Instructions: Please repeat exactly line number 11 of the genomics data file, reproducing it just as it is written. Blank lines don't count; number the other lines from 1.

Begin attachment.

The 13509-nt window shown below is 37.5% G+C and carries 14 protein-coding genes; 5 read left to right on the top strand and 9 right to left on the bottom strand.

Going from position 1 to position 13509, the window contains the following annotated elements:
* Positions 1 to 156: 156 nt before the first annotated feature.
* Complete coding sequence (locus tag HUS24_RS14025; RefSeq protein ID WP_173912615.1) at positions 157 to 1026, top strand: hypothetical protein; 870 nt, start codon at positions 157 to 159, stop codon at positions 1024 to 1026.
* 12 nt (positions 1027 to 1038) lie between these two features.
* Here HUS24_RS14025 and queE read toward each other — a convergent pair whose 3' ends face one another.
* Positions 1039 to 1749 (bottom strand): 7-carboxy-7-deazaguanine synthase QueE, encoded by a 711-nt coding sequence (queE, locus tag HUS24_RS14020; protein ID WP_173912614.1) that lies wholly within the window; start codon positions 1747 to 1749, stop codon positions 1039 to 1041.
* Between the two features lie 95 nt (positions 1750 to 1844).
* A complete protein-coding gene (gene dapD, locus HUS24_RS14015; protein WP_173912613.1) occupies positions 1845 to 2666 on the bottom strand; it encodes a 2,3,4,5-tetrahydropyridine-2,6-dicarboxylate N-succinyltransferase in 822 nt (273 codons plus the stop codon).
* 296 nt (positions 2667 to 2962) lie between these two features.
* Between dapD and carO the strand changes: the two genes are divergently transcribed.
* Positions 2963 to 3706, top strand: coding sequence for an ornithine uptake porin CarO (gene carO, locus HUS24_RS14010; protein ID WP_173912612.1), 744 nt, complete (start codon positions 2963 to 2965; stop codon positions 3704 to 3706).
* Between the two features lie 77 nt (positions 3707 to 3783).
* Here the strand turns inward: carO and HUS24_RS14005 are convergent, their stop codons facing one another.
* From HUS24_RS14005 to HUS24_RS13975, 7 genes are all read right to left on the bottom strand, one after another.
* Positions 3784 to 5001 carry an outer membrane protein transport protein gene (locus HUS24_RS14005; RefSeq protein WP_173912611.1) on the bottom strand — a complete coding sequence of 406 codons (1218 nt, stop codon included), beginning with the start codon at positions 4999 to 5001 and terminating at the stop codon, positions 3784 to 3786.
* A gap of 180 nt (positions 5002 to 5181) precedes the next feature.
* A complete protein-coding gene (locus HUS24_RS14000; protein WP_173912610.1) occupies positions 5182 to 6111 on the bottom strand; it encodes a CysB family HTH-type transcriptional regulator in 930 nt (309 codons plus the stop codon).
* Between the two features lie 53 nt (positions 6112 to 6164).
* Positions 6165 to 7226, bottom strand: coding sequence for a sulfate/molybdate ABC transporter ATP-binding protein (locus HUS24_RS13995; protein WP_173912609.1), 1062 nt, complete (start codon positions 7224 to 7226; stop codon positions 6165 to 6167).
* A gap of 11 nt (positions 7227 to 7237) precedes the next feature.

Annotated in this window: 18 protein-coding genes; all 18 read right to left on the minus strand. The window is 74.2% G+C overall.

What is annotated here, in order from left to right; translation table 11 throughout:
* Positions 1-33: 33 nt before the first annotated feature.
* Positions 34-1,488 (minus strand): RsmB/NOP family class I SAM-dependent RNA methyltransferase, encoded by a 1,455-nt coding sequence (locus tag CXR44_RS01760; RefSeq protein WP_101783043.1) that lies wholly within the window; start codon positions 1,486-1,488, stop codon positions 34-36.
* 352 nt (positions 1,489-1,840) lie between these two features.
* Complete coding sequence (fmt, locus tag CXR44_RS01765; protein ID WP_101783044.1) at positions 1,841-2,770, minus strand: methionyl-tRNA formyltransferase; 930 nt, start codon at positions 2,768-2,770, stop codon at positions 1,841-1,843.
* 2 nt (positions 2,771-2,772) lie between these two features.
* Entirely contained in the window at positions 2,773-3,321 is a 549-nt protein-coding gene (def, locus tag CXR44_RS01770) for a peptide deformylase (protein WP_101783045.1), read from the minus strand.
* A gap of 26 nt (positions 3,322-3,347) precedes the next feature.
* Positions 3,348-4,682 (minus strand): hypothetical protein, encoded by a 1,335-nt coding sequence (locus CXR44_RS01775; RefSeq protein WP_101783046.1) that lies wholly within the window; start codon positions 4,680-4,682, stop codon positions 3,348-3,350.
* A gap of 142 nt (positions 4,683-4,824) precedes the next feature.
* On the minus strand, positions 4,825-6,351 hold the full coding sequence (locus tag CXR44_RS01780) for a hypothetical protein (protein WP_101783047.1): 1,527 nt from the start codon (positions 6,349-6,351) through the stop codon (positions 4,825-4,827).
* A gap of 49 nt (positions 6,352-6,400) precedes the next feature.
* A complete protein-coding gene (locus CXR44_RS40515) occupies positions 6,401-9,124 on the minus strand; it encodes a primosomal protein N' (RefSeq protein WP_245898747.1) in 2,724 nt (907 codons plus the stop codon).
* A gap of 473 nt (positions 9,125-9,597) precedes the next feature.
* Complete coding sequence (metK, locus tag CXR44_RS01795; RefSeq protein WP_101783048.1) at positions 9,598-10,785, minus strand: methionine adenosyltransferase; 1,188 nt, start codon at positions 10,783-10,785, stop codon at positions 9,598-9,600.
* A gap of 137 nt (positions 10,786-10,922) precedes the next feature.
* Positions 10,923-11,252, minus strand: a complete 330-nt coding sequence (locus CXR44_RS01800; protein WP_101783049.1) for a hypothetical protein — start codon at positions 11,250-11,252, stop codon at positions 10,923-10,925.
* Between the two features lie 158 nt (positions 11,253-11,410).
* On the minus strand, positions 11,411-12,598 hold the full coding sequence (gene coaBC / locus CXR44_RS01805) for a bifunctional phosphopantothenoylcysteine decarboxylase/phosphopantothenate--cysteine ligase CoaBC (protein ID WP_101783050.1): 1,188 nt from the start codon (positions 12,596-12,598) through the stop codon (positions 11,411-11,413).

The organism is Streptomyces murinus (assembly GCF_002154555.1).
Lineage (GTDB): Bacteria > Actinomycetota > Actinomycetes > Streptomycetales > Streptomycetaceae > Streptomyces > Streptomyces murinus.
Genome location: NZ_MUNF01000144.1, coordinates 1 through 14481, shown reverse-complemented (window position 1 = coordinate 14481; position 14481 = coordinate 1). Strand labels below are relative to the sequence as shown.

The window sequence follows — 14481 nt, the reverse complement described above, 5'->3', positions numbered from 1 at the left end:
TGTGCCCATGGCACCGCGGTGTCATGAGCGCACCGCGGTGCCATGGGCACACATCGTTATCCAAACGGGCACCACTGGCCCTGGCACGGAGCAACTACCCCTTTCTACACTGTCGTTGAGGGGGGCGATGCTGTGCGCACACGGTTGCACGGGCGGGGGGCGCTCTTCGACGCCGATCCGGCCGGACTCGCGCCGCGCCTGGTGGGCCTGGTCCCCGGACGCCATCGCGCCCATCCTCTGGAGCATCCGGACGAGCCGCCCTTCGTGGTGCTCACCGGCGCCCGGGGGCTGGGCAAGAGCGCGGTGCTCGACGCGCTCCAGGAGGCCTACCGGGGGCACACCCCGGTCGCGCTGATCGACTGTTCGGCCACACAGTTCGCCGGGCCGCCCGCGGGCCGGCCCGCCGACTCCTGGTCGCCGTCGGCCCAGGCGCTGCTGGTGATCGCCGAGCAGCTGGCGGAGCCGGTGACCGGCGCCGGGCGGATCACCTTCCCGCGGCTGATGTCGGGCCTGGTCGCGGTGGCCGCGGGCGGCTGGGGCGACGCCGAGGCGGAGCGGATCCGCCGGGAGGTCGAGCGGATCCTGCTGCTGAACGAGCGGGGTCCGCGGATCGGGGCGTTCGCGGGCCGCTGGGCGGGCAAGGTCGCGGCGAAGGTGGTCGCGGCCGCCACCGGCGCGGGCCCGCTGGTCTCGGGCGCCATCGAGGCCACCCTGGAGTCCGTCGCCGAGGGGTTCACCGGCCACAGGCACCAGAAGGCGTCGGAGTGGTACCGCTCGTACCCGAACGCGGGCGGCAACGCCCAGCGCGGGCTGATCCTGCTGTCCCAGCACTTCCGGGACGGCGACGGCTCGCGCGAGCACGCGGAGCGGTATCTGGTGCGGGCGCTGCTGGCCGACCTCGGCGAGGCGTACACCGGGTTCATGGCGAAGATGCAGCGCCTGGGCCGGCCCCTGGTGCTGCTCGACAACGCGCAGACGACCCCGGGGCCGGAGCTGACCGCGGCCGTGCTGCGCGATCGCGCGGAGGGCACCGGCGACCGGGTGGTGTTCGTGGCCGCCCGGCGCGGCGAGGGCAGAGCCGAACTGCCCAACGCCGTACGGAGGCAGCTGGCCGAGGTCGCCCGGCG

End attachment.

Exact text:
* Between dapD and carO the strand changes: the two genes are divergently transcribed.